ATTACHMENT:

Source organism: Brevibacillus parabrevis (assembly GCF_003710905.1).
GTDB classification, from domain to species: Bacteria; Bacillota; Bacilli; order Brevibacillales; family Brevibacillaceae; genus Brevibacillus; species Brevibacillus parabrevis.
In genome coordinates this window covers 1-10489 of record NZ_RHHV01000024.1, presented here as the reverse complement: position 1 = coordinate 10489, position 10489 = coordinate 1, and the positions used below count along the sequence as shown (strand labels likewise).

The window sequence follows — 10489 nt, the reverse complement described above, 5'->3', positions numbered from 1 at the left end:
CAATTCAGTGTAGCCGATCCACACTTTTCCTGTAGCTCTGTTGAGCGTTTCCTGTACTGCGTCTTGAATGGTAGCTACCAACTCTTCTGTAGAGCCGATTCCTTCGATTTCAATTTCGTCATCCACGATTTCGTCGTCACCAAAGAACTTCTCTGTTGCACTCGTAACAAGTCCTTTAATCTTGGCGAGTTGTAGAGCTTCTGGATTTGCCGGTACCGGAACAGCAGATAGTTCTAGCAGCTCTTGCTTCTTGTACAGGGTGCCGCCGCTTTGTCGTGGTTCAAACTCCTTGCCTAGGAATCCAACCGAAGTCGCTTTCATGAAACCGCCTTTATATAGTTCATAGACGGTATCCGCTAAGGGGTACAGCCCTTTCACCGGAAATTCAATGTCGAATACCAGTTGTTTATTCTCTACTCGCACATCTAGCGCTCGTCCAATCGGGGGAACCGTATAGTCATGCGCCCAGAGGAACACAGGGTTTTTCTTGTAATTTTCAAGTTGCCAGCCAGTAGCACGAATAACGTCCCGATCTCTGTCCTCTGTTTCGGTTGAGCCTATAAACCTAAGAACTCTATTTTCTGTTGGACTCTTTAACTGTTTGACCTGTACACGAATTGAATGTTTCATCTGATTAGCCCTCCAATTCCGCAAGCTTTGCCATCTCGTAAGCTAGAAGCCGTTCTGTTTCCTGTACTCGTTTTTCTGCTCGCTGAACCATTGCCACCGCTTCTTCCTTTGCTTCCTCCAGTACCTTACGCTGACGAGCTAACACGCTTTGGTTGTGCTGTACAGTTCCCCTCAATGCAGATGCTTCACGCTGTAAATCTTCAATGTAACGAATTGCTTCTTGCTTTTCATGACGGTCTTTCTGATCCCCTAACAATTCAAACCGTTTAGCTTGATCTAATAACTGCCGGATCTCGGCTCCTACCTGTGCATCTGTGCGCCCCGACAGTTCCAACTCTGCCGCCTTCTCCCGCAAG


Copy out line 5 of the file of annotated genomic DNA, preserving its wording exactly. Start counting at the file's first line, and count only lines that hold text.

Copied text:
CAATTCAGTGTAGCCGATCCACACTTTTCCTGTAGCTCTGTTGAGCGTTTCCTGTACTGCGTCTTGAATGGTAGCTACCAACTCTTCTGTAGAGCCGATTCCTTCGATTTCAATTTCGTCATCCACGATTTCGTCGTCACCAAAGAACTTCTCTGTTGCACTCGTAACAAGTCCTTTAATCTTGGCGAGTTGTAGAGCTTCTGGATTTGCCGGTACCGGAACAGCAGATAGTTCTAGCAGCTCTTGCTTCTTGTACAGGGTGCCGCCGCTTTGTCGTGGTTCAAACTCCTTGCCTAGGAATCCAACCGAAGTCGCTTTCATGAAACCGCCTTTATATAGTTCATAGACGGTATCCGCTAAGGGGTACAGCCCTTTCACCGGAAATTCAATGTCGAATACCAGTTGTTTATTCTCTACTCGCACATCTAGCGCTCGTCCAATCGGGGGAACCGTATAGTCATGCGCCCAGAGGAACACAGGGTTTTTCTTGTAATTTTCAAGTTGCCAGCCAGTAGCACGAATAACGTCCCGATCTCTGTCCTCTGTTTCGGTTGAGCCTATAAACCTAAGAACTCTATTTTCTGTTGGACTCTTTAACTGTTTGACCTGTACACGAATTGAATGTTTCATCTGATTAGCCCTCCAATTCCGCAAGCTTTGCCATCTCGTAAGCTAGAAGCCGTTCTGTTTCCTGTACTCGTTTTTCTGCTCGCTGAACCATTGCCACCGCTTCTTCCTTTGCTTCCTCCAGTACCTTACGCTGACGAGCTAACACGCTTTGGTTGTGCTGTACAGTTCCCCTCAATGCAGATGCTTCACGCTGTAAATCTTCAATGTAACGAATTGCTTCTTGCTTTTCATGACGGTCTTTCTGATCCCCTAACAATTCAAACCGTTTAGCTTGATCTAATAACTGCCGGATCTCGGCTCCTACCTGTGCATCTGTGCGCCCCGACAGTTCCAACTCTGCCGCCTTCTCCCGCAAG